Category Archives: Rants

A Sex And The City Criticism Backlash Rebuttal….

In response to my good friend AJ’s reaction to some of the criticism leveled at the Sex and the City movie, I left some of the following as a comment on his blog, but as they do in Congress, I would like to revise and extend my remarks, to wit:
I understood Karina’s tongue-in-cheekness when I read her post and I’d like to point out that in my post I was actually angry about what I perceive as the film’s anti-woman aspects (well, I can’t say the film exactly because I haven’t seen it, but I do know the show). You even quoted my point for me, AJ. I think the franchise is anti-woman and offers if not a completely unrealistic portrayal of “life in the big city,” than an unbelievably shallow one.
I completely disagree with Kim Voynar’s POV (mentioned in AJ’s post) but that’s fine. Plenty of people have strong, differing opinions on issues, films, books, etc but to dismiss the male film critics who are criticizing the film in toto because we wouldn’t understand a movie that’s not about us? Talk about a hypocritical generalization.
When she writes: “SatC has never been about fashion or a credit card lifestyle if you look beneath its surface. It’s about a group of smart, independent women who, successful as they are, still struggle with figuring out love and relationships and how to have and maintain a relationship with a man without losing who you are as an intelligent woman with a career and life of your own.”
Ah, if it were only so.

Continue reading A Sex And The City Criticism Backlash Rebuttal….

Thank God I Don’t Have To Write About This Dreck….

Karina Longworth has already done your work for you. No need to read the reviews of Sex and the City. Karina’s fallen on the grenade for all of us and you can read her excellent post, here: 5 Ways to Dismiss The Sex and the City Movie.
Personally, I never had even a nanosecond’s thought of seeing this culturally, politically, emotionally and cinematically bereft film. Save yourself the pain and re-watch season one of BSG or a Tracy-Hepburn movie. At least you’ll be getting a full dose of strong, well-rounded and developed female characters and not four nauseating ersatz women.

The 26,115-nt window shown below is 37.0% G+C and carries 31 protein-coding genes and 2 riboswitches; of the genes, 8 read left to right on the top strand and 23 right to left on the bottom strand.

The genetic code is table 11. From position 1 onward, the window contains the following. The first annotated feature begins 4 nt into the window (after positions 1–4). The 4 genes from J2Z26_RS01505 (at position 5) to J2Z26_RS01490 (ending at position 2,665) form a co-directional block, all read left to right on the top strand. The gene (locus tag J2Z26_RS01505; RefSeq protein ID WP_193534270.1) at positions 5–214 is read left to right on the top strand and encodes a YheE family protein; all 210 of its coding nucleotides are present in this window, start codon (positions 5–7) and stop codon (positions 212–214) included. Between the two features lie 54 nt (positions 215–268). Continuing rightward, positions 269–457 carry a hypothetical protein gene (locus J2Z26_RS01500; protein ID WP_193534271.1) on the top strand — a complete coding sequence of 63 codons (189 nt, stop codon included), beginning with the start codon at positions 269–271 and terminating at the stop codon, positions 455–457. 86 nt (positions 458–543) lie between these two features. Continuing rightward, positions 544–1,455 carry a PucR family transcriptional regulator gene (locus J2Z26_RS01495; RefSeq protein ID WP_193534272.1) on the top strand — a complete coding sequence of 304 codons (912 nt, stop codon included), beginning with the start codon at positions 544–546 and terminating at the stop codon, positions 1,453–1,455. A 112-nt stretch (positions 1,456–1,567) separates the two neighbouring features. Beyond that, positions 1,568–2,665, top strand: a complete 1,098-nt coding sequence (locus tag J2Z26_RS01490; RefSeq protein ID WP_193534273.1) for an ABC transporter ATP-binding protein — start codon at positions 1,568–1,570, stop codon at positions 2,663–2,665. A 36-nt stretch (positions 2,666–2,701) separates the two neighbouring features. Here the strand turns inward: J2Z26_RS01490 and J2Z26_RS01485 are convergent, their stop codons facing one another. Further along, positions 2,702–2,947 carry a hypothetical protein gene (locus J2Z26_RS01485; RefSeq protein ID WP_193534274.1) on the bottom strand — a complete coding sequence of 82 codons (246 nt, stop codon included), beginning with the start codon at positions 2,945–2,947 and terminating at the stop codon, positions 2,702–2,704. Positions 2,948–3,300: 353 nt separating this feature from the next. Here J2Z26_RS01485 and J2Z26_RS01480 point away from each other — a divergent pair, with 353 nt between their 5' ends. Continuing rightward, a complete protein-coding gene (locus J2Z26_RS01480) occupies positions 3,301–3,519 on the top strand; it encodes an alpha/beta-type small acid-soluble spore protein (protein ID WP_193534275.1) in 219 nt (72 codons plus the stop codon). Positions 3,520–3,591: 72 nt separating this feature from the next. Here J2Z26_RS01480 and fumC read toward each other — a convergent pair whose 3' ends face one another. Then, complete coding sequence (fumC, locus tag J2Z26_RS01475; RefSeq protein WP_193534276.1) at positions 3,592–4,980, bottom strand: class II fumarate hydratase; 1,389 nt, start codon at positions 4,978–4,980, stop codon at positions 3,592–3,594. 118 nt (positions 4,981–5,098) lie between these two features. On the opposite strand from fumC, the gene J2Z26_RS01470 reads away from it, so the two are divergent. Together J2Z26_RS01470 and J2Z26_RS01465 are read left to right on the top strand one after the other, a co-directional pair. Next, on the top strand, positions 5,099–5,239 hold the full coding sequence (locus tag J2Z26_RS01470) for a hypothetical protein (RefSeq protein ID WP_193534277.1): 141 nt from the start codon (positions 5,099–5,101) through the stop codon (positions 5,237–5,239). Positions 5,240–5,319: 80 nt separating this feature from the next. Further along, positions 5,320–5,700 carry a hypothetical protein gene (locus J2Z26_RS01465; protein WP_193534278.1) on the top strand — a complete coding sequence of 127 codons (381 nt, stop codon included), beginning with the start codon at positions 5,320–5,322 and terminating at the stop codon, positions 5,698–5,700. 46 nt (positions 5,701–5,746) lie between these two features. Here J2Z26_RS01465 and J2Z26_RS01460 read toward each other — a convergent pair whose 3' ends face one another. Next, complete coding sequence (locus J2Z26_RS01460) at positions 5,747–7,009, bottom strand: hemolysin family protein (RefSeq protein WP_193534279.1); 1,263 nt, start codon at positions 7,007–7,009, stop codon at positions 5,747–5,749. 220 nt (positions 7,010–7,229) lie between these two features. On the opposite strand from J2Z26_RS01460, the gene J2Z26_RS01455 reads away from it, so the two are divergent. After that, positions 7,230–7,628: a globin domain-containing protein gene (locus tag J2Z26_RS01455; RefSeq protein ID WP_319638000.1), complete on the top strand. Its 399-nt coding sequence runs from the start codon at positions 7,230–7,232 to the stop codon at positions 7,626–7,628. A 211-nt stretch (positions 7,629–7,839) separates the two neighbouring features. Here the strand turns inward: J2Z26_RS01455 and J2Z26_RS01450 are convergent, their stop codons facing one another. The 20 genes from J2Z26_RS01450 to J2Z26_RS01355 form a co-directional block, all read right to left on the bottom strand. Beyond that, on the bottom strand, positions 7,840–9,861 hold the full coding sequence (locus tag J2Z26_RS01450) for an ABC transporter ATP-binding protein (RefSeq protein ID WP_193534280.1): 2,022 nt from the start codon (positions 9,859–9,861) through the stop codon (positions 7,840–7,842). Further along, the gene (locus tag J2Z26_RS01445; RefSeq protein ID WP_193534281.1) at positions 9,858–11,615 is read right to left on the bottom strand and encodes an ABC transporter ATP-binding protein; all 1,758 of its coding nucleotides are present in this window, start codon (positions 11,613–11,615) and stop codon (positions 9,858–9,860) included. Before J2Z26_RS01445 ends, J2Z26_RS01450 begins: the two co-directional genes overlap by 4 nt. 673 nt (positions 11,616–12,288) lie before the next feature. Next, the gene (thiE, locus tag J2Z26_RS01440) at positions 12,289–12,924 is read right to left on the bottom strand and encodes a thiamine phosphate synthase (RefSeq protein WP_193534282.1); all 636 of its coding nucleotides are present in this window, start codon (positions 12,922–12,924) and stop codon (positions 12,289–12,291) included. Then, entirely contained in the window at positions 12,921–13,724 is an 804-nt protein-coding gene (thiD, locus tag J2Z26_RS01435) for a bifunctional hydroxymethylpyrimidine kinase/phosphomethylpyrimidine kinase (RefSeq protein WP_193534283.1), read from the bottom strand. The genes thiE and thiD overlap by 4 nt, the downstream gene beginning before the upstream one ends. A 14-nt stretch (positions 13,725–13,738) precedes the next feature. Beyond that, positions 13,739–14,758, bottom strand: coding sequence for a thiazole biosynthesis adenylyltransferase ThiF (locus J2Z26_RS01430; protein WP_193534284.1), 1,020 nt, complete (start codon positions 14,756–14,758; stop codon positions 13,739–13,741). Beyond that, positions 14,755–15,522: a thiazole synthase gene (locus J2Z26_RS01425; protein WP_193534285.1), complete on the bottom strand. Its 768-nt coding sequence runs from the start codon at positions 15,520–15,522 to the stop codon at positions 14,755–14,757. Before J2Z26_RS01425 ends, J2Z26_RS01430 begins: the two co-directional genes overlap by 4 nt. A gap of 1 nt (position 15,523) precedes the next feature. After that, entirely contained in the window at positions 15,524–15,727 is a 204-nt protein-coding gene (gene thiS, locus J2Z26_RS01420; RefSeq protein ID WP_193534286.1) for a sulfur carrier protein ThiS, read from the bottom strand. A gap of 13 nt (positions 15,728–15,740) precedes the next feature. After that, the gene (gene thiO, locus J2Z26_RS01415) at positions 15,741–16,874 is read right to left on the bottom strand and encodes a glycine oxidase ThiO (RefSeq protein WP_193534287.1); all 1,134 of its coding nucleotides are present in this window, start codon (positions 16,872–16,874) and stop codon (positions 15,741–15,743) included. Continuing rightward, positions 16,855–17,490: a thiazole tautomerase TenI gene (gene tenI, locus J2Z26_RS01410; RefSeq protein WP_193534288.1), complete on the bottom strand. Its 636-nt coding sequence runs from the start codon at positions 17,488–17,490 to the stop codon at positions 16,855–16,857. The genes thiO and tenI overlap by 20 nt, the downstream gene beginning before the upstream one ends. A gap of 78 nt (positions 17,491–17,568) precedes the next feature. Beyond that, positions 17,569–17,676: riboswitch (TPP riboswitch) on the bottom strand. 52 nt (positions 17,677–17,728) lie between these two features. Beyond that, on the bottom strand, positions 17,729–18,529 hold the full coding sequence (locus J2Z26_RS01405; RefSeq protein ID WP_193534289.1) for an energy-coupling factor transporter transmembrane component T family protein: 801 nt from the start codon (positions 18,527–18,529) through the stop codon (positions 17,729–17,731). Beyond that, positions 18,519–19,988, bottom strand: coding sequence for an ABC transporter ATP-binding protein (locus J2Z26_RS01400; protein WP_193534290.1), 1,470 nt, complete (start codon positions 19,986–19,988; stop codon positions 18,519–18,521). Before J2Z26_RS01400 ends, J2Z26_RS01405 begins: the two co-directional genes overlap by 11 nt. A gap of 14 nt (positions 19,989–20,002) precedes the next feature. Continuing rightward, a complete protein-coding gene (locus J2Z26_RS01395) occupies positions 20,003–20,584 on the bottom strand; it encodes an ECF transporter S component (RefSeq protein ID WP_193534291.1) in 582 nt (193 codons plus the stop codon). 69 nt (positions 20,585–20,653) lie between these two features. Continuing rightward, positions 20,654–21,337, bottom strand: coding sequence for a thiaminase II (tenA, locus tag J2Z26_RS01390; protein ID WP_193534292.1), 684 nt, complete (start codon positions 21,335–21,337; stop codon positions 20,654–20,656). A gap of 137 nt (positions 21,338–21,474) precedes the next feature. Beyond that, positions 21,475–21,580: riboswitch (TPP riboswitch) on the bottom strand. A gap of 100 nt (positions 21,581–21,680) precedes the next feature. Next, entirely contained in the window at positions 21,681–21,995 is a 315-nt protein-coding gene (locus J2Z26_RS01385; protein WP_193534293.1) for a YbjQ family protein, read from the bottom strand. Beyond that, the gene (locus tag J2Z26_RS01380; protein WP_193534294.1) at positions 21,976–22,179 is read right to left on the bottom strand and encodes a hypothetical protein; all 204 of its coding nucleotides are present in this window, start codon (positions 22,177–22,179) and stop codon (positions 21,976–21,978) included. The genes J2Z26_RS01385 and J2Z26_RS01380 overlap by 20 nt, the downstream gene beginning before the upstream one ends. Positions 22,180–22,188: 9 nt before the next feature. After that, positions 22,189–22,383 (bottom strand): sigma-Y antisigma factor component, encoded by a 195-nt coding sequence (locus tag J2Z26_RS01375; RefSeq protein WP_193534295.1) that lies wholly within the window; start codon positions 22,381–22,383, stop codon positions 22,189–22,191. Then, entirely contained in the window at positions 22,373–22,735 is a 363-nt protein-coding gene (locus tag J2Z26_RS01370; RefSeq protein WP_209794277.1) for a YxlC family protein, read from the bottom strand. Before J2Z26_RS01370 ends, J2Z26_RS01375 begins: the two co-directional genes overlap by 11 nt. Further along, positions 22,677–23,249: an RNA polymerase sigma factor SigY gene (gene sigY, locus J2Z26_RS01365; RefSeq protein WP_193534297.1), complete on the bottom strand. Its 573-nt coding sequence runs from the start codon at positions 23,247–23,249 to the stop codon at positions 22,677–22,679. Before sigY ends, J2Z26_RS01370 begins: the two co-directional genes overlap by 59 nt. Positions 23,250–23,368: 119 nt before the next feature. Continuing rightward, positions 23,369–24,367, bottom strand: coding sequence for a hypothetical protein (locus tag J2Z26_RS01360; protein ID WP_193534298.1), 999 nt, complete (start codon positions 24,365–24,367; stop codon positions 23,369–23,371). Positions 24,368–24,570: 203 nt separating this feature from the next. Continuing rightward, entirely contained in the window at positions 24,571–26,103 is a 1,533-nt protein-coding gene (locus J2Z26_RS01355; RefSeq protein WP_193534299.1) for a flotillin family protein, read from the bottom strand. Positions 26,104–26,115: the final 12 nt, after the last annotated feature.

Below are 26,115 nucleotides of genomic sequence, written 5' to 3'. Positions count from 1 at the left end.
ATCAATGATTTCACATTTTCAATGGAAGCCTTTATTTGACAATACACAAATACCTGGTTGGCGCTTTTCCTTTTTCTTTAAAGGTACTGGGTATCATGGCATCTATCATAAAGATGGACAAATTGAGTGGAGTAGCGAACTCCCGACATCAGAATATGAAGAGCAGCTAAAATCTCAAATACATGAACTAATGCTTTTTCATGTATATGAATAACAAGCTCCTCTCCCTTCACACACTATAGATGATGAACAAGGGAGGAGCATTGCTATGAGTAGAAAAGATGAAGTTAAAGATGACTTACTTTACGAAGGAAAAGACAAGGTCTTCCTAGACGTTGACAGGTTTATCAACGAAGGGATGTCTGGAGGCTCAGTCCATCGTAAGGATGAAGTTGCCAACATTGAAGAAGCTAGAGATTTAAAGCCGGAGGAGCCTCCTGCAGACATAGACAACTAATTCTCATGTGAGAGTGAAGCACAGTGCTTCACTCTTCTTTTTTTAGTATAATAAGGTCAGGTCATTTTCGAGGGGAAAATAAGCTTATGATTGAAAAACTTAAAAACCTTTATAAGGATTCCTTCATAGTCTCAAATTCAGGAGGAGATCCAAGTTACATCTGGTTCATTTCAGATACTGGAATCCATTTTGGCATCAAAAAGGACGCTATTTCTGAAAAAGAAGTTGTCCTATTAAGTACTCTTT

Why I Voted For John Edwards

1167608823_6678eb4026.jpgEver since my choice for the democratic nomination, John Edwards, suspended his campaign, I have been besieged by friend and stranger alike, urging me to vote for Barack Obama. Literally no one I know has approached me about Hillary. Maybe that says something about my friends or Hillary or maybe it says something about me. It doesn’t matter, because the only way I hold my nose and vote for her is if she’s the nominee in November. The thing is, I couldn’t bring myself to vote for Obama, either. Many of my friends are somewhat incredulous at my recalcitrance, but I have my reasons.

First a little background. My mother was a proud and politically active woman of mixed ethnicity but I think she identified most often as black. She was a filmmaker, author and journalist and paid close attention to the goings on of the day. She was deeply involved in the Civil Rights movement and I was raised in an politically aware home. But let’s be honest, unless you know me or are very race conscious, you wouldn’t know I was anything but Caucasian (or maybe Latino. I get that on the streets of NYC all the time). That said, I was raised in a multi-ethnic home and am myself very conscious of my heritage.
I am a feminist and a civil rights activist and I would be more than happy to see the first woman president or the first black president. The thing is, I will not and cannot sacrifice my overall political beliefs and I flatly refuse to do something so base and crass as to sell my vote for race or gender. This year’s race for the democratic nomination has been framed by the media for over a year as Clinton vs. Obama and as a result, the candidate most committed to the wellbeing of the people, John Edwards, was marginalized from the start. He really never had a chance and for that, the mainstream media should be ashamed. It’s clear, at least from my perspective, that John Edwards preached what was fair and good: An end to the dominance of Big Pharma and the insurance company lobby, the return of the government to the people, the end of corporate media dominance…oh…. Ooops!